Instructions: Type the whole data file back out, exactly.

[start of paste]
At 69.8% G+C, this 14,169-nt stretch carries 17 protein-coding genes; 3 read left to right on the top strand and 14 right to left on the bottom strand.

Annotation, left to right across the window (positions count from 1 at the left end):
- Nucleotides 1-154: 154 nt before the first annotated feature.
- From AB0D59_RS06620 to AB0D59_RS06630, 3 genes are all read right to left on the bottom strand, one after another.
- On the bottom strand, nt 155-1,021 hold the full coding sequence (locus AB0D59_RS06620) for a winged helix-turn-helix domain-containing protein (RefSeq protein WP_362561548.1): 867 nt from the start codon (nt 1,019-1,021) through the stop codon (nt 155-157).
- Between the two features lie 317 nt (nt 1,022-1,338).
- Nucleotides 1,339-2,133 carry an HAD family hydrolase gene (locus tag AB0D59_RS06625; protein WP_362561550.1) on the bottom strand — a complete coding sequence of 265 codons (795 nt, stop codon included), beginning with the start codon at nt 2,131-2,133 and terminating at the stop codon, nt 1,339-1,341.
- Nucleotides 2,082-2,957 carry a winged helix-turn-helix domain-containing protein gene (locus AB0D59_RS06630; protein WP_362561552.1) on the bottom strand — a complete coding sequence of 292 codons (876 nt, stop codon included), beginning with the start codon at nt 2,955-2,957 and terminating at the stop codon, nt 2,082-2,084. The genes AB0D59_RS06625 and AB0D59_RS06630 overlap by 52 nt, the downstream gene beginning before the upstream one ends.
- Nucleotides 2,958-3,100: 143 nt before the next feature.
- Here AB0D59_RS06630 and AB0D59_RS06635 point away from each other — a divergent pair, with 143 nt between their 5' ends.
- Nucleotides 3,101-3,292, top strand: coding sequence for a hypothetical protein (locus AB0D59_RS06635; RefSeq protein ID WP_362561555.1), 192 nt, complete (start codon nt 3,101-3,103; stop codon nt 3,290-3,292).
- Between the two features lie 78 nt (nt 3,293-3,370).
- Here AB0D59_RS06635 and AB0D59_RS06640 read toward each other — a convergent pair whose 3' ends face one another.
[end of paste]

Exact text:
At 69.8% G+C, this 14,169-nt stretch carries 17 protein-coding genes; 3 read left to right on the top strand and 14 right to left on the bottom strand.

Annotation, left to right across the window (positions count from 1 at the left end):
- Nucleotides 1-154: 154 nt before the first annotated feature.
- From AB0D59_RS06620 to AB0D59_RS06630, 3 genes are all read right to left on the bottom strand, one after another.
- On the bottom strand, nt 155-1,021 hold the full coding sequence (locus AB0D59_RS06620) for a winged helix-turn-helix domain-containing protein (RefSeq protein WP_362561548.1): 867 nt from the start codon (nt 1,019-1,021) through the stop codon (nt 155-157).
- Between the two features lie 317 nt (nt 1,022-1,338).
- Nucleotides 1,339-2,133 carry an HAD family hydrolase gene (locus tag AB0D59_RS06625; protein WP_362561550.1) on the bottom strand — a complete coding sequence of 265 codons (795 nt, stop codon included), beginning with the start codon at nt 2,131-2,133 and terminating at the stop codon, nt 1,339-1,341.
- Nucleotides 2,082-2,957 carry a winged helix-turn-helix domain-containing protein gene (locus AB0D59_RS06630; protein WP_362561552.1) on the bottom strand — a complete coding sequence of 292 codons (876 nt, stop codon included), beginning with the start codon at nt 2,955-2,957 and terminating at the stop codon, nt 2,082-2,084. The genes AB0D59_RS06625 and AB0D59_RS06630 overlap by 52 nt, the downstream gene beginning before the upstream one ends.
- Nucleotides 2,958-3,100: 143 nt before the next feature.
- Here AB0D59_RS06630 and AB0D59_RS06635 point away from each other — a divergent pair, with 143 nt between their 5' ends.
- Nucleotides 3,101-3,292, top strand: coding sequence for a hypothetical protein (locus AB0D59_RS06635; RefSeq protein ID WP_362561555.1), 192 nt, complete (start codon nt 3,101-3,103; stop codon nt 3,290-3,292).
- Between the two features lie 78 nt (nt 3,293-3,370).
- Here AB0D59_RS06635 and AB0D59_RS06640 read toward each other — a convergent pair whose 3' ends face one another.